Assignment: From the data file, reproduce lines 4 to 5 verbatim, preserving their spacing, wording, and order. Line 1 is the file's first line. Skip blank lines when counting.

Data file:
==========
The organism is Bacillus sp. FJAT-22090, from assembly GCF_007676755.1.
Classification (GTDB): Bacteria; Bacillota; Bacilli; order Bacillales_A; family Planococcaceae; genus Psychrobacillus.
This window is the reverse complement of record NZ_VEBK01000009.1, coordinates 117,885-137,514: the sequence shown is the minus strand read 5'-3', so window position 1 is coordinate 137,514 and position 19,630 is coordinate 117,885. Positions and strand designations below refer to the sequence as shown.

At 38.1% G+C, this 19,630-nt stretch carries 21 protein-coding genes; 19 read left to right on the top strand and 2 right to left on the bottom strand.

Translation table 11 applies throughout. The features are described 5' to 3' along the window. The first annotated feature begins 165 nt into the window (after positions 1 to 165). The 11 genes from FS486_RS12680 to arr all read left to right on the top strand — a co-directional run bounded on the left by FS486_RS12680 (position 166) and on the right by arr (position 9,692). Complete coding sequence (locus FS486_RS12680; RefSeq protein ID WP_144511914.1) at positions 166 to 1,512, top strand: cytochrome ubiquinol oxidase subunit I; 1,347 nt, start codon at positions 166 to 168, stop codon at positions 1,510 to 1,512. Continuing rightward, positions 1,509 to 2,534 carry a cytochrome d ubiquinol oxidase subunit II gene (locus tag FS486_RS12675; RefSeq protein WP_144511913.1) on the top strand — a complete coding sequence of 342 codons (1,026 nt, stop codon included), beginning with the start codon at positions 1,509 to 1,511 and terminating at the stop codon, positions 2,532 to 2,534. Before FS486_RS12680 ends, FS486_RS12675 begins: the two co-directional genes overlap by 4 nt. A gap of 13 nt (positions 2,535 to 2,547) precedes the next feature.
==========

At 38.1% G+C, this 19,630-nt stretch carries 21 protein-coding genes; 19 read left to right on the top strand and 2 right to left on the bottom strand.

Translation table 11 applies throughout. The features are described 5' to 3' along the window. The first annotated feature begins 165 nt into the window (after positions 1 to 165). The 11 genes from FS486_RS12680 to arr all read left to right on the top strand — a co-directional run bounded on the left by FS486_RS12680 (position 166) and on the right by arr (position 9,692). Complete coding sequence (locus FS486_RS12680; RefSeq protein ID WP_144511914.1) at positions 166 to 1,512, top strand: cytochrome ubiquinol oxidase subunit I; 1,347 nt, start codon at positions 166 to 168, stop codon at positions 1,510 to 1,512. Continuing rightward, positions 1,509 to 2,534 carry a cytochrome d ubiquinol oxidase subunit II gene (locus tag FS486_RS12675; RefSeq protein WP_144511913.1) on the top strand — a complete coding sequence of 342 codons (1,026 nt, stop codon included), beginning with the start codon at positions 1,509 to 1,511 and terminating at the stop codon, positions 2,532 to 2,534. Before FS486_RS12680 ends, FS486_RS12675 begins: the two co-directional genes overlap by 4 nt. A gap of 13 nt (positions 2,535 to 2,547) precedes the next feature.